By Dash “The Wonder Dog” Watson
It’s been a long, hot summer here in Scottsdale. My “people” have had one vacation shortened and one cancelled due to smoke. They seem okay with it but do they think about me, having to wear a fur coat all summer. No. They are so selfish. Really, they should be reported to the SPCA. Last week, however, they made some attempt to humor me by throwing me in the car for 14 hours and driving to Vail, Colorado. As most of you know, Vail is a beautiful ski town nestled in the Rocky Mountains. What you may not know is that it was founded by Pete Vail and fellow members of the 10th Mountain Division after WWII. Since then it has become not only one of the top ski slopes in the world but one of the wealthiest small towns in America. Finally, my people were taking me someplace where I could be appreciated.
In fact, when we arrived I discovered that I was more than appreciated – I was accepted. Over the past several years my human has tantalized me with photos of Facebook friends in England who take their Cavaliers to the local pub. I’ve always thought the English were right-minded when it comes to dogs but the proof is in the pudding…or pub…as they say. Clearly the British understand our royal heritage and refined breeding. In their wisdom, they have concluded that a well-behaved dog is preferable to Alfie the Drunk who can’t hold his pints. There – in the middle of Lionshead Village – was Bart and Yeti’s, a bar that not only allows dogs but is NAMED after dogs! There is even a Golden Retriever who serves as the hostess. Bart and Yeti’s is not all plaid carpeting and walnut paneling like the pubs my English friends frequent. In fact, my humans said that it is what is commonly known as a “dive bar”. I don’t know what that is and I didn’t see anyone diving so I think, once again, my humans don’t know what they’re talking about. All I know is that the nice bartender allowed me to belly up to the bar, order a beer, and enjoy some social sniffing after a long day on the road.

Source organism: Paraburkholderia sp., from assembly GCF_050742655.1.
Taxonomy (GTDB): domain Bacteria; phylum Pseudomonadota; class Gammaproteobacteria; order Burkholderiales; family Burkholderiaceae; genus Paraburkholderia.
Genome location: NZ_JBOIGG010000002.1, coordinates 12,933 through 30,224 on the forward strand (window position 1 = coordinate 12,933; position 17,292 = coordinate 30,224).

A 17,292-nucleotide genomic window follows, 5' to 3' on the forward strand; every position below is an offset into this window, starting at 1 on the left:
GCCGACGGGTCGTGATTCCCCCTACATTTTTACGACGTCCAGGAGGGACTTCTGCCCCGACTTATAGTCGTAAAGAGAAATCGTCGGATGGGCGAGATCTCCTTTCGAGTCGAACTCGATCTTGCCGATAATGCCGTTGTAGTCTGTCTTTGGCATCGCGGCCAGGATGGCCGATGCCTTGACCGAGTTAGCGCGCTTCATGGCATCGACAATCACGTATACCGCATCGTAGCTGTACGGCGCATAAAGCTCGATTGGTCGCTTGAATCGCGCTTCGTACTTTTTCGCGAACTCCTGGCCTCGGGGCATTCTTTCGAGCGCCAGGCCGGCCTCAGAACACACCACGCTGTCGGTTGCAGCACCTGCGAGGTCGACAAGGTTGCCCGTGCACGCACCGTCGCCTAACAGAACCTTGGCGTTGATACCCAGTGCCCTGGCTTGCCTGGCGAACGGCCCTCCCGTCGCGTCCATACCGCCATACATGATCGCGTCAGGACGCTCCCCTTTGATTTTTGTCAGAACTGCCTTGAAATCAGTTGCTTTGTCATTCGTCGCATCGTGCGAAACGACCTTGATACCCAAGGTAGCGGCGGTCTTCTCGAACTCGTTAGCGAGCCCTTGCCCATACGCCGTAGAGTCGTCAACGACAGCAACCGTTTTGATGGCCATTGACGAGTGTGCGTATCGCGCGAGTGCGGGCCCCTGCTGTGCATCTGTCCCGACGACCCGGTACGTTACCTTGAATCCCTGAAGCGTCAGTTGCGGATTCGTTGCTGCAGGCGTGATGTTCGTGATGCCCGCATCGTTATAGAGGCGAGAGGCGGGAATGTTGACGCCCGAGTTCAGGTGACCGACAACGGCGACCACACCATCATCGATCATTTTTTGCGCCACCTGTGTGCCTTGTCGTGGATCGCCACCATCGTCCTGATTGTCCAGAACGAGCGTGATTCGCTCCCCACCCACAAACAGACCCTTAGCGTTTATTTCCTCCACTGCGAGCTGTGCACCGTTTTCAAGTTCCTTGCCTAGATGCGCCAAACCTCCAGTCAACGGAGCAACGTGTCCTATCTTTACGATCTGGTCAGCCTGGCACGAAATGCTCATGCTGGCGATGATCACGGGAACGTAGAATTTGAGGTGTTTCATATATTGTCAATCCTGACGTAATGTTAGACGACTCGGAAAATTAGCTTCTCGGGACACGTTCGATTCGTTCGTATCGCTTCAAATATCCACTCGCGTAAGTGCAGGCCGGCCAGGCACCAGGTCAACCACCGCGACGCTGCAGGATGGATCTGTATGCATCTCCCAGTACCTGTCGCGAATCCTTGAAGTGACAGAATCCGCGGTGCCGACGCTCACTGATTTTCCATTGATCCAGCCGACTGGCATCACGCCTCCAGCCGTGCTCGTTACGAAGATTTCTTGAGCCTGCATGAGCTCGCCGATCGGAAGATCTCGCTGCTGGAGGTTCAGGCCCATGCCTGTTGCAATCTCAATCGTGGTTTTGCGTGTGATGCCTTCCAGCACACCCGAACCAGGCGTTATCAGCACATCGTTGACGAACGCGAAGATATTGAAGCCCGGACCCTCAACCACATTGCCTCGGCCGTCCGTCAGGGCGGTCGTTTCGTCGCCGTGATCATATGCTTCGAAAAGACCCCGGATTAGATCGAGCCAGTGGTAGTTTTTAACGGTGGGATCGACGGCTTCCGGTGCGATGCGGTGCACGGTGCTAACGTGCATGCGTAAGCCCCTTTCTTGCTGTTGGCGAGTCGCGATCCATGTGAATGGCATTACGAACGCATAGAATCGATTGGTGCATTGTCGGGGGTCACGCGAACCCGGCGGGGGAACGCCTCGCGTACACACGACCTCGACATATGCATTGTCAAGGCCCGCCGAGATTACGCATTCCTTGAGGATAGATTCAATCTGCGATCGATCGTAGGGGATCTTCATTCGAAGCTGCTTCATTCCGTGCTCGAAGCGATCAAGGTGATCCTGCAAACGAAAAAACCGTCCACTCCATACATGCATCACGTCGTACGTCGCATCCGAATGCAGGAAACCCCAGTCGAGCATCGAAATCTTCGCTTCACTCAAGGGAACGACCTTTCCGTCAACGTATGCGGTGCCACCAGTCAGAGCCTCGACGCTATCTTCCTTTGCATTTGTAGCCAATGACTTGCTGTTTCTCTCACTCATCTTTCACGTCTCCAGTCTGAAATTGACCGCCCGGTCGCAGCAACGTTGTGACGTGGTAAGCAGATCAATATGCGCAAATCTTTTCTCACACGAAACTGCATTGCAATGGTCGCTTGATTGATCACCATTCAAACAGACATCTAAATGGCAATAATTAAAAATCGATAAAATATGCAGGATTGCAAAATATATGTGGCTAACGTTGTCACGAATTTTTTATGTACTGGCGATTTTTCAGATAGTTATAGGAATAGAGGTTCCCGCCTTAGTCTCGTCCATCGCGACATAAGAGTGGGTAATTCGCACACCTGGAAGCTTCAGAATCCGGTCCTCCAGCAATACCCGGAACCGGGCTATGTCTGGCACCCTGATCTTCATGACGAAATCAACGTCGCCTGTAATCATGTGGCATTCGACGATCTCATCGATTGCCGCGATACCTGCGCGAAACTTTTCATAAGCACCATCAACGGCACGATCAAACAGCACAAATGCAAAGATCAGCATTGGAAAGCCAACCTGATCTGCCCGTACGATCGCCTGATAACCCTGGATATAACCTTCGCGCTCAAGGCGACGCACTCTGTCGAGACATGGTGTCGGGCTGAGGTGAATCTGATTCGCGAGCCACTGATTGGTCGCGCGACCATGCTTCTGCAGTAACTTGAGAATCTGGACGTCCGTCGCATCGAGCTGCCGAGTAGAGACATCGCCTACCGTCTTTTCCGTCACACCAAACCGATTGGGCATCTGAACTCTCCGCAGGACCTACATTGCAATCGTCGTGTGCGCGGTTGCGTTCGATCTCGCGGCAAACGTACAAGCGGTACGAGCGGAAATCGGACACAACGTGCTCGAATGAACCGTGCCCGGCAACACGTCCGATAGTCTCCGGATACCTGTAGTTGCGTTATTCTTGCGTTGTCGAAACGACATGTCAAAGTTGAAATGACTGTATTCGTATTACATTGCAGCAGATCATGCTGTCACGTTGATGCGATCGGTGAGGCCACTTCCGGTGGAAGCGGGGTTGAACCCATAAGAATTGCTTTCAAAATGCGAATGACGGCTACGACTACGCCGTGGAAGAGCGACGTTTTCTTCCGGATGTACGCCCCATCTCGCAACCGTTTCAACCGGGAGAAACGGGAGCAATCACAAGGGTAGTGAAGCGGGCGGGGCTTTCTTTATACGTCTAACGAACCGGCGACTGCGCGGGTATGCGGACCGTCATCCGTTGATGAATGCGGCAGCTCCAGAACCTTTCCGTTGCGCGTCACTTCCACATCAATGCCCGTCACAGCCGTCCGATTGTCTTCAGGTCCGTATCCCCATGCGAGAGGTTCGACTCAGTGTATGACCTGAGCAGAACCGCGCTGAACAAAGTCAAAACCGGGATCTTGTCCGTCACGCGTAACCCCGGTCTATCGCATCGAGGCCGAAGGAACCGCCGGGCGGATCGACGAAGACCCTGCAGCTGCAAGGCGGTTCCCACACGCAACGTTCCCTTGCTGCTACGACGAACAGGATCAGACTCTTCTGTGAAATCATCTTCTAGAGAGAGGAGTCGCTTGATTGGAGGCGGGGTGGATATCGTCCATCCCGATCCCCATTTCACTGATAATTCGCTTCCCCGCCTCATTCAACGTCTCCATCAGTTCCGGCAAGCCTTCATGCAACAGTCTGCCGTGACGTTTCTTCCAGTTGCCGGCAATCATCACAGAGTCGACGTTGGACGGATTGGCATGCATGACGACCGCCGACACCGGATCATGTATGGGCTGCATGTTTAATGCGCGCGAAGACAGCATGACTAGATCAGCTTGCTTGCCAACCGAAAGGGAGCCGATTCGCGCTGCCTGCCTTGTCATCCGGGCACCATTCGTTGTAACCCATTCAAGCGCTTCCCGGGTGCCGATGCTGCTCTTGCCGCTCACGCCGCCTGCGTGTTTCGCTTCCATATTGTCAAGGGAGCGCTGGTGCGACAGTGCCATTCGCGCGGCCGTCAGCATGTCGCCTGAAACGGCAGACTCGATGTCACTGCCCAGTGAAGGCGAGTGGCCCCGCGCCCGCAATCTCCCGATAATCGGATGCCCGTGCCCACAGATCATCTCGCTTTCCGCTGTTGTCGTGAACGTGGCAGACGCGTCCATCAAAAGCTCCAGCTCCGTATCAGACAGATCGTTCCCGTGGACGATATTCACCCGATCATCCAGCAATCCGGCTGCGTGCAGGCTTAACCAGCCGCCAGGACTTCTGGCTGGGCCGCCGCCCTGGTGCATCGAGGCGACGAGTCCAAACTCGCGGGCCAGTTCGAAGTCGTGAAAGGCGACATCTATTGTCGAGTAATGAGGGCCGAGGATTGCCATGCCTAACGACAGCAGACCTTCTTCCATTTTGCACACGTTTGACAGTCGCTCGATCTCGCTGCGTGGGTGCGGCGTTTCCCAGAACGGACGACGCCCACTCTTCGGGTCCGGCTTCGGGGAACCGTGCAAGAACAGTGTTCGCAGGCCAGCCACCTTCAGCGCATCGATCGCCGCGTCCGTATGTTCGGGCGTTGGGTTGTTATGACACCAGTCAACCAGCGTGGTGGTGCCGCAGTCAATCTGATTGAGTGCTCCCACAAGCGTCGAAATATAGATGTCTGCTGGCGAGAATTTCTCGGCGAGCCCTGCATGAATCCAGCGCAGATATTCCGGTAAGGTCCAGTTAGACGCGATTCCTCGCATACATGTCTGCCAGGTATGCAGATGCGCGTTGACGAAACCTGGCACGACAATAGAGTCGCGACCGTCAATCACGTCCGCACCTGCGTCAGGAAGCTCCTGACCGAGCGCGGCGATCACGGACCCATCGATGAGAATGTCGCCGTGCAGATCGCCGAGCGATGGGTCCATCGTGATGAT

After drinks we found a place to eat – Garfinkel’s – that also recognizes the superior nature of dogs. It is located right at the edge of the village with views of the ski slopes. Since there was no snow I watched people hike up the hill. Some of them looked like they were in dire need of an iron lung. Vail, after all, is at 8,000 feet altitude which provides spectacular views but a deep breath is hard to come by. Especially if you’re old, like my masters. Like many ski resorts this time of year, Vail is in “slack” season which means many of the shops have reduced hours and there are fewer people around to scratch my stomach and tell me how cute I am. The upside is that it’s easy to get in anywhere and the trees are turning. Some of you may think we dogs don’t notice such things but we are a lot more interested in molting leaves than you might realize.
The following day we drove around the area and marveled the the magnificent scenery. After a summer in the desert breathing dust and looking at scorched earth, the greenery and lush vegetation seemed like Heaven. I peed on lots of it – just because I could. What wasn’t a welcome relief was the weather – the temperature hit 90 degrees when we were there. 90 degrees at 8,000 feet altitude is enough to make a guy pant uncontrollably. Extra ice cube treats were in order. We saw some beautiful golf courses (that my master lusted over) and some fancy boutiques that my mistress drooled over. That’s pretty much what Vail has to offer in the off-season. Unless you want to make that hike up the mountain and ruin the lining of your lungs. Me, I’m happy just bellying up to the bar and quaffing a beer. I can almost smell the fish and chips.